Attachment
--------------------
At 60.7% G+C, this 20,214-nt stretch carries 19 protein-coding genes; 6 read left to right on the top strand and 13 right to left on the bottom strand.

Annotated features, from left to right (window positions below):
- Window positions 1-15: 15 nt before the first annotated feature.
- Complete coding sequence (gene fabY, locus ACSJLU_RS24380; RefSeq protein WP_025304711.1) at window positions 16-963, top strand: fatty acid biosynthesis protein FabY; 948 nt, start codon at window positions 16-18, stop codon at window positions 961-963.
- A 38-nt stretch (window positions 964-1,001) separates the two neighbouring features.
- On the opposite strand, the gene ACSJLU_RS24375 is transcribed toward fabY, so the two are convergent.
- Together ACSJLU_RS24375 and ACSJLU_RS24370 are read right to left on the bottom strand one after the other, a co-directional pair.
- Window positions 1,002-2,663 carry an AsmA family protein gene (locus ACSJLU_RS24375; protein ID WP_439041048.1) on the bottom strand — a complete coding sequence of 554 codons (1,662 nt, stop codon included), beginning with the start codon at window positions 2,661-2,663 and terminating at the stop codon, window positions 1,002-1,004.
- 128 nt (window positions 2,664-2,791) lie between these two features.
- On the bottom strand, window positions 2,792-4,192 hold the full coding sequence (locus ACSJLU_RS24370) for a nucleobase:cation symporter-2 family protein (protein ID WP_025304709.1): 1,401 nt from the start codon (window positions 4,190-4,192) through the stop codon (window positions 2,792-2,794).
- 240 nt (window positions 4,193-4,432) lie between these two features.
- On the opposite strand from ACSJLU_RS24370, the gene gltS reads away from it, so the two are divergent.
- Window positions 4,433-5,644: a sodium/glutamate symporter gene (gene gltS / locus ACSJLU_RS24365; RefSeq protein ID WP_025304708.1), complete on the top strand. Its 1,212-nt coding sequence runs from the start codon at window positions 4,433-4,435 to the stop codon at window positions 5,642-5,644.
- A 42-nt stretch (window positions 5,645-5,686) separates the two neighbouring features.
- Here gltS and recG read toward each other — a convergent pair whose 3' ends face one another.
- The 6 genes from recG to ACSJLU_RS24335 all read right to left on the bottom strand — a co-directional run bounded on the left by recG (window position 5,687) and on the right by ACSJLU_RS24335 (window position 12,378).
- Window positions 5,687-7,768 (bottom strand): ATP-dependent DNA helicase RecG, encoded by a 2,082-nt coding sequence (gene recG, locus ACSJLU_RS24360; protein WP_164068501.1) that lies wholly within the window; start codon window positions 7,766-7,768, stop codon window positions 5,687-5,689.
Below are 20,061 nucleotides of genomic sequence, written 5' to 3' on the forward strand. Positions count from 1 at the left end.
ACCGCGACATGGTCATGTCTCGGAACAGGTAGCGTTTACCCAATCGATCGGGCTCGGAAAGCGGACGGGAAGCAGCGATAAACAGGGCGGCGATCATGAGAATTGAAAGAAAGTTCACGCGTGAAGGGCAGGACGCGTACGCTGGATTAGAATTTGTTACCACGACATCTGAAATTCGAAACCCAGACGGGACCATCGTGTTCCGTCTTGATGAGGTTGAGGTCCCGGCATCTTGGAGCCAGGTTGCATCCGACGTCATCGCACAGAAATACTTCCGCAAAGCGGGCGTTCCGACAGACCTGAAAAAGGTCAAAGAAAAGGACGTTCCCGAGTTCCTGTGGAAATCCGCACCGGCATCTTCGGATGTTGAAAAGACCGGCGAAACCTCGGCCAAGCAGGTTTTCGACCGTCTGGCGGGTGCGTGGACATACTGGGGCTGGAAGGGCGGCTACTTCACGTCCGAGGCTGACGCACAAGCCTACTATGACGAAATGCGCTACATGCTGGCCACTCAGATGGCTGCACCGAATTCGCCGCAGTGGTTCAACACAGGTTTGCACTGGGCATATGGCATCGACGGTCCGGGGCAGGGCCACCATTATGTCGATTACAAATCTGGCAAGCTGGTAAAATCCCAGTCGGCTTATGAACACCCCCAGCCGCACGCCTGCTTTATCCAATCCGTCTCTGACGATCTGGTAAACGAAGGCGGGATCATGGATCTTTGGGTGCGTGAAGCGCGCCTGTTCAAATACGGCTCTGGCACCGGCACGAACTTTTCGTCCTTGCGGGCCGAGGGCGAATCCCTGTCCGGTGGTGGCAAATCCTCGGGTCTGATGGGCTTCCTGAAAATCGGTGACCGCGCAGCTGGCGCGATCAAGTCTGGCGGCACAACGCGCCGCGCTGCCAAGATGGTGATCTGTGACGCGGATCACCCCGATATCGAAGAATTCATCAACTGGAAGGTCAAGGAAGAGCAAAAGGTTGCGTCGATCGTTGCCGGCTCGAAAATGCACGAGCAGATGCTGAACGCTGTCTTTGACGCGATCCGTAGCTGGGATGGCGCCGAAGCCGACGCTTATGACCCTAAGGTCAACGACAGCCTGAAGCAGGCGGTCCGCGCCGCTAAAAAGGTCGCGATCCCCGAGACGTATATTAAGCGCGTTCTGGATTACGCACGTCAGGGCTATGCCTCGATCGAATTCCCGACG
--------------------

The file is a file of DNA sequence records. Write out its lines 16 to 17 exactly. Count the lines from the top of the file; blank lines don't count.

- The 6 genes from recG to ACSJLU_RS24335 all read right to left on the bottom strand — a co-directional run bounded on the left by recG (window position 5,687) and on the right by ACSJLU_RS24335 (window position 12,378).
- Window positions 5,687-7,768 (bottom strand): ATP-dependent DNA helicase RecG, encoded by a 2,082-nt coding sequence (gene recG, locus ACSJLU_RS24360; protein WP_164068501.1) that lies wholly within the window; start codon window positions 7,766-7,768, stop codon window positions 5,687-5,689.